How do we strike the correct work life balance?
In the 19th century, the labour movement fought for and won the rights to an 8-8-8 balance. Eight hours each of work, rest and play. However, in the 21st century, for many of us this is impossible, or for others it is just what they do. What are the key elements in striking your own balance? And how do we know we need to readjust due to an imbalance?
With the advancements of technology we now have access to smart phones, laptops and tablets 24/7. This creates flexibility in the workplace so we now can work just about any where in the world at any time. The upside of this is it gives us the ability to manage our time to suit our home life but we have to be careful to manage the boundaries. We need to know when to shut down the computer and engage with family and friends and pursue our passions outside work. Many people who are constantly attached to their jobs deal with symptoms of stress or burnout and the impact these have on sleep.
I remember when David was working in the public hospital system with long hours, dealing with a lack of resources and frequent on-call duties. His health was affected, in particular his stress levels were dangerously high. When this starting overflowing to home we knew we needed to address the imbalance. We hatched a plan and changed David’s work circumstances, to turn the work life imbalance around before it had significant a impact on his health.
Circumstances like this usually develop gradually, as it did in David’s case, over a number of years. We can be too distracted or busy in our day to day lives to stop and assess work life balance on a regular basis and only change things when they come to a head or crisis.
What can be done?
Achieving a healthy work life balance requires managing both your professional and personal life in a sustainable way. This way we can keep our minds and bodies as healthy as we can. If we look at our Wellness Wheel we need to pay attention to all of the following aspects: occupational, spirituality, community, intellectual stimulation, environmental, physical and social.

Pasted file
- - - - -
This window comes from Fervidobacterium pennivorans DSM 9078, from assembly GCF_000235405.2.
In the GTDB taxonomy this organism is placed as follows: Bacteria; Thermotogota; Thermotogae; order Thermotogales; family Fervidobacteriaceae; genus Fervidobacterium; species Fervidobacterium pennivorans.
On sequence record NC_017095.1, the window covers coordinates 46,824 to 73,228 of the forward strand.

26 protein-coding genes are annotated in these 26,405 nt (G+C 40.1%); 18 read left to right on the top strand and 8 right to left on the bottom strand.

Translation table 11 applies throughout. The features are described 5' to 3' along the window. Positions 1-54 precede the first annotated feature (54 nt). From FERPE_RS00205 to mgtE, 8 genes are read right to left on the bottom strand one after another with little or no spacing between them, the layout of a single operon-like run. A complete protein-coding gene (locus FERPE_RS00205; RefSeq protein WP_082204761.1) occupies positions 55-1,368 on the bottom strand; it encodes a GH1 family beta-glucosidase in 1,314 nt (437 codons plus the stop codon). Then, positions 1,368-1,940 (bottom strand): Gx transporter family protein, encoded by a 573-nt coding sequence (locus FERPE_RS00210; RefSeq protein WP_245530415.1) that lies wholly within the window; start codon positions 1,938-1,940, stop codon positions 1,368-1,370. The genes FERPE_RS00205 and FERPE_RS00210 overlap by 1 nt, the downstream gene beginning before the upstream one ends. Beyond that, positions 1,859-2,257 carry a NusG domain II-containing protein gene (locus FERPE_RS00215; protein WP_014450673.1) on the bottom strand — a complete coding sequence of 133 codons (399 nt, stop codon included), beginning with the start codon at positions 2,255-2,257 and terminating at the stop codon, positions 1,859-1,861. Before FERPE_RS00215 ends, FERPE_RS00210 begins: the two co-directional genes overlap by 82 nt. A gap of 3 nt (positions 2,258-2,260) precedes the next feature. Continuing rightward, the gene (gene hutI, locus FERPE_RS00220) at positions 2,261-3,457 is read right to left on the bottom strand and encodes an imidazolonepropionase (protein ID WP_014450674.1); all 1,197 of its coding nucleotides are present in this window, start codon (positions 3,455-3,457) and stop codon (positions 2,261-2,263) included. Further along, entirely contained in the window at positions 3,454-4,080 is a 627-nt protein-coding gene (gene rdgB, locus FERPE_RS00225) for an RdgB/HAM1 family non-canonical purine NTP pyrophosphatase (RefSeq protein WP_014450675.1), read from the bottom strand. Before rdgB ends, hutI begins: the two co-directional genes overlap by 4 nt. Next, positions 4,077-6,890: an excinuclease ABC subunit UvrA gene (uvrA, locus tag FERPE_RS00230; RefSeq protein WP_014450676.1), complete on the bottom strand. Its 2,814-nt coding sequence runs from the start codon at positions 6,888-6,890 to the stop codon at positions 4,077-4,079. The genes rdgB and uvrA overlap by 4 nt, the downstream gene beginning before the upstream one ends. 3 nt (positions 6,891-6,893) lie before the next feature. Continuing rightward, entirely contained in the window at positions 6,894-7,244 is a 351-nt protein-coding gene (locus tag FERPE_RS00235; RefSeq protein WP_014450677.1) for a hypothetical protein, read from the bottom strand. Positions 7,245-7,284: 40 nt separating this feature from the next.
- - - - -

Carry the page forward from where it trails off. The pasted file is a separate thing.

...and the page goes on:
Some tips to maintain a healthy work life balance:
- Plan your week. We recommend setting aside time every Sunday to plan the week ahead. Make sure your week is well rounded and encompasses all areas of wellness, incorporating some nurturing activities.
- Look after your health and your relationships they are both very important.
- Know your priorities and have a vision as this will help you plan easier. Some weeks time with friends will over ride a session at the gym or getting a jump-start on that next project at work.
- Having priorities will help you set long and short term goals, which will drive your weekly activities.
- Set yourself boundaries both at work and at home. Make sure colleagues and loved ones know your boundaries and stick to them. Do not be swayed to stay at work to do ‘one more thing’.
- Try and leave work at work. Don’t bring work home or if you work from home like me, work only during your set hours.
- Be aware when your balance is beginning to shift and ask for help needed.
Remember what works for one person (or family) wont work for all of us. It is a matter of trial and error, seeing what works and noting how we are feeling with our ‘equation’. It will vary from week to week and it’s a matter of planning each week ensuring all the elements of work and life are in balance each week.
Need more information about how you can sleep better?
At Sleephub we understand the struggle people endure with sleeping problems which is why we have created a comprehensive FAQs page with information for those seeking information about sleep disorders and potential solutions.